The Debate That’s Tearing Neuroscience In Two

Is Your Brain Gendered? The BIG Debate Exposed

The male and female brain may have more similarities than differences. However, structurally and chemically, a woman and a man’s brain can differ due to hormones, life events and nature…

… Or can they? 

For years scientists have battled it out as to whether a human’s brain has a gender. Is the brain female or male? Are all brains wired and structured the same? And they continue to tussle to this day. 

On one side of the net, scientists believe that identifying key differences in the brain can only help propel neuroscience forwards and help to connect their findings with things like sex-specific cures and medicines for diseases. On the opposing side of the court, neuroscientists like Lise Eliot believe that it’s dangerous and that “the history of sex-difference research is rife with innumeracy, misinterpretation, publication bias, weak statistical power, inadequate controls and worse.” 

So, which side is right? 

After reading through a tonne of scientific research and their findings, we’ve collated the pros and cons in order to help you come to your own conclusions.

Ready to let the neuro-battle commence?

Male And Female Brains Aren’t Different 

Leading Neuroscientist Joel Daphna accepts that differences are found between women and men in “specific cognitive tasks, personality characteristics, interests and attitudes.” What Daphna wants to make clear is that these differences are often “very small” and some of the reasons for the differences are often overlooked.

For example, Daphna explains, in some countries girls perform better at mathematics whilst in other countries, boys do. It’s these differences in different societies which can be overlooked and skew findings.

She describes how “there are no ‘true’ ‘male’ and ‘female’ brains out there to discover.” In fact, the true nature of someone’s brain is that it can vary greatly from the next human’s brain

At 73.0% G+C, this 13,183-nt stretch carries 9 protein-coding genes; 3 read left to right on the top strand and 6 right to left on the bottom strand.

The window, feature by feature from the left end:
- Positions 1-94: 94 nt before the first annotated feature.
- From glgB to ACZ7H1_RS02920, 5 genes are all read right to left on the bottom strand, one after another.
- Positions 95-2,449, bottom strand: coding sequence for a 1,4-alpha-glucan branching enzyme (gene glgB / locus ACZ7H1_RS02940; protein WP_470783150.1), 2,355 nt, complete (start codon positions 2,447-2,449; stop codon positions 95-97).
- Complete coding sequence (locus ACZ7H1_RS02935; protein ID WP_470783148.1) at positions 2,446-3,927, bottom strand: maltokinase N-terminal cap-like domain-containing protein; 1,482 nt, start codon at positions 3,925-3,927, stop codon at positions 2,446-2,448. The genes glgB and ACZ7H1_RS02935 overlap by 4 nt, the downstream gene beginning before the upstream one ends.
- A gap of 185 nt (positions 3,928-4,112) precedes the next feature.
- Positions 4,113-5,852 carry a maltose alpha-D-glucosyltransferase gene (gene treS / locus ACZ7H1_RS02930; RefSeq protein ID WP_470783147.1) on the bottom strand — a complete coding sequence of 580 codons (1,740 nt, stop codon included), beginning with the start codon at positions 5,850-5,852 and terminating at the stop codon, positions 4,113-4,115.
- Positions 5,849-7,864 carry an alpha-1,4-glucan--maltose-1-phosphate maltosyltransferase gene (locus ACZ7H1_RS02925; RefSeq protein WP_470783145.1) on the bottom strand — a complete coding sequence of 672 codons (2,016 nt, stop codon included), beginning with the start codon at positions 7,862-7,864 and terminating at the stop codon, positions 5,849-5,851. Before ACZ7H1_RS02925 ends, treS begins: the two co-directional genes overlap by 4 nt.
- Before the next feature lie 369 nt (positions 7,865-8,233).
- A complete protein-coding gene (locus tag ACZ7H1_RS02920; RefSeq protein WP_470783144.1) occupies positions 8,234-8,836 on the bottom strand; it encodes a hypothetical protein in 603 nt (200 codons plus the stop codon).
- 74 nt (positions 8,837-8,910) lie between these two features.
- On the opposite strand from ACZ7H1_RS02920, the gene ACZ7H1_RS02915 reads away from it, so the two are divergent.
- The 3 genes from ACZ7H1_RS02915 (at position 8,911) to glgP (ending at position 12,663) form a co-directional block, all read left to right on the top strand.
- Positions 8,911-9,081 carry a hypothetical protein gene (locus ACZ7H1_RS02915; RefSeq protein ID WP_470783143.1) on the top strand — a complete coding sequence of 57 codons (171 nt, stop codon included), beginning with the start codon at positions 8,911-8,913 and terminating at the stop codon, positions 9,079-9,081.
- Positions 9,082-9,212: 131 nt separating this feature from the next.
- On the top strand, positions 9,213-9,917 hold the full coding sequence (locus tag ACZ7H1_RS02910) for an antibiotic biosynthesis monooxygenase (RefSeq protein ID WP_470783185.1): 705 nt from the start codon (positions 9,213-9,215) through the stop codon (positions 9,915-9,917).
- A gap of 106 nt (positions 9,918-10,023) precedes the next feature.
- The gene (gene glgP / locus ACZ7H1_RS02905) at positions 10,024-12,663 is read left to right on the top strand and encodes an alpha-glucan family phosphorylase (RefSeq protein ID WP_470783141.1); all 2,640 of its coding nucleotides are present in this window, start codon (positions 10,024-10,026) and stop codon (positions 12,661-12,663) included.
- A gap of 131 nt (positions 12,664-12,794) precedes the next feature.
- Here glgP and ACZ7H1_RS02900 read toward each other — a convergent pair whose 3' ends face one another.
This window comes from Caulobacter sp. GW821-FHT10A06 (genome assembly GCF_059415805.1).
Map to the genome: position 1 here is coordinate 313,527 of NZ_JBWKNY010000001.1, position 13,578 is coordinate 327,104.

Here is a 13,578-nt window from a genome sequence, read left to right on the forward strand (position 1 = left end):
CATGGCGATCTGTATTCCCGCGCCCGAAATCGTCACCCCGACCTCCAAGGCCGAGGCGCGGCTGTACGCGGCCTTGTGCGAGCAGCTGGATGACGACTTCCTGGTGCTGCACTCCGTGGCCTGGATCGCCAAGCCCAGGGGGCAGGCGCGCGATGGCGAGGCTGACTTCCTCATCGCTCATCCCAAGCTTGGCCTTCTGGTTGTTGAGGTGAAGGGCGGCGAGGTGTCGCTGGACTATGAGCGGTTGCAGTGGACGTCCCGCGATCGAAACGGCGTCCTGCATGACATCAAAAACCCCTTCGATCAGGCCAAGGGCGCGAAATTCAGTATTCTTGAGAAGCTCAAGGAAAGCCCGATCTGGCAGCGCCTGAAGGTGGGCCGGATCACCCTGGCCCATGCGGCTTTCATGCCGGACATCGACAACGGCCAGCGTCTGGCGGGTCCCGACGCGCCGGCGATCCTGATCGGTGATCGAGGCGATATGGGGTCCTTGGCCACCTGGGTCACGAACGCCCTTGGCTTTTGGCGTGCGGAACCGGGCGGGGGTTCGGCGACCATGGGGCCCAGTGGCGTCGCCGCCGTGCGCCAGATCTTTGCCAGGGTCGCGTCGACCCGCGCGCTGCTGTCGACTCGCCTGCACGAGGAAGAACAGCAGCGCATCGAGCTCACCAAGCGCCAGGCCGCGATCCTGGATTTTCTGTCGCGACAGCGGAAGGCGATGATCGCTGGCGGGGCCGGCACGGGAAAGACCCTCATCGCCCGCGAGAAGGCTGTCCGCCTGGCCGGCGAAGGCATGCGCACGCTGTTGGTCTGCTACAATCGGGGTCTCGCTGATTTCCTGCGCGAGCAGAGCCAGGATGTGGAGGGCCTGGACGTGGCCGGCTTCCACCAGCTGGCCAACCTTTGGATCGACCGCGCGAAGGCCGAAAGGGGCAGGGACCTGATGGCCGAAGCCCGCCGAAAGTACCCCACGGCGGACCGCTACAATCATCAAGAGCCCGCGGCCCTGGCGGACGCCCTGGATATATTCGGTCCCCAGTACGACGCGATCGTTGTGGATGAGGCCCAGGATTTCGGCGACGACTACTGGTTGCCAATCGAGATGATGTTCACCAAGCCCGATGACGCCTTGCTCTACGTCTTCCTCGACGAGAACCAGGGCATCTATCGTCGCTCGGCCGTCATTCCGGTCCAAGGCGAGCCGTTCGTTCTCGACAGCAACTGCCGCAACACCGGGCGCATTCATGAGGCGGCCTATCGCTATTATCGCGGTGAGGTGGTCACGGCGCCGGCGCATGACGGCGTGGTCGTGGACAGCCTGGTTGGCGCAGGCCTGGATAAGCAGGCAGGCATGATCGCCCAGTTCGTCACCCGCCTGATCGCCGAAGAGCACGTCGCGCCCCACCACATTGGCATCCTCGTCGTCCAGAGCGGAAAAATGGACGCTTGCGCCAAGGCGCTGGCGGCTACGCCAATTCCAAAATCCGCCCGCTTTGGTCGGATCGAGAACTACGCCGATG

How can brains be so variable? 

She explains how the variations are due to “the interaction of genes (on sex chromosomes and on autosomal chromosomes), hormones (gonadal and others) and environment, in utero and throughout life.” She argues that “human brains are composed of an ever-changing heterogeneous mosaic of ‘male’ and ‘female’ brain characteristics.”

Male And Female Brains Are Different 

Neuroscientist Marek Glezerman believes that there is a female and male brain.  

His study named, Yes, There Is A Female And A Male Brain: Morphology Versus Functionality, was released in 2016 and it opposes a paper released by Neuroscientist Joel Daphna et al. 

Daphna’s paper examined large sets of MRI images and human brain surveys, which allowed them to conclude that brains of men and women “are not dimorphic and not categorically different, as are the genital systems of the two genders, but resemble more an overlapping mosaic of specific functional regions and therefore cannot be distinguished as male and female brains.” This conclusion, however, did not sit well with Glezerman. 

Glezerman argues that a conclusion like this can’t be made because of the “methodology used” describing the process as similar to looking at a “road map and drawing conclusions about traffic patterns. Other imaging methods might have yielded different results.”

Glezerman describes how there are functional differences in “various activity centers in the brain while performing physical or cognitive tasks or undergoing emotional experiences, but there are no morphological distinctions between brains that experience pain, happiness or sorrow, love or hate, empathy or compassion.

There was in fact no need for such an elaborate study that eventually corroborates a rather obvious fact: that one cannot morphologically distinguish between a male and a female brain like one can concerning male and female genitalia. Whenever the terms ‘female brain’ and ‘male brain’ are used, the intention should be functional and not morphological, qualitative and not quantitative.”

He passionately argues that functionally the brains of men and women are different, “not better, not worse, neither more nor less sophisticated, just different.” He highlights that the brain’s cells “differ chromosomally.” He describes how the most functional differences of our bodily systems are controlled by our functionally different brains” such as: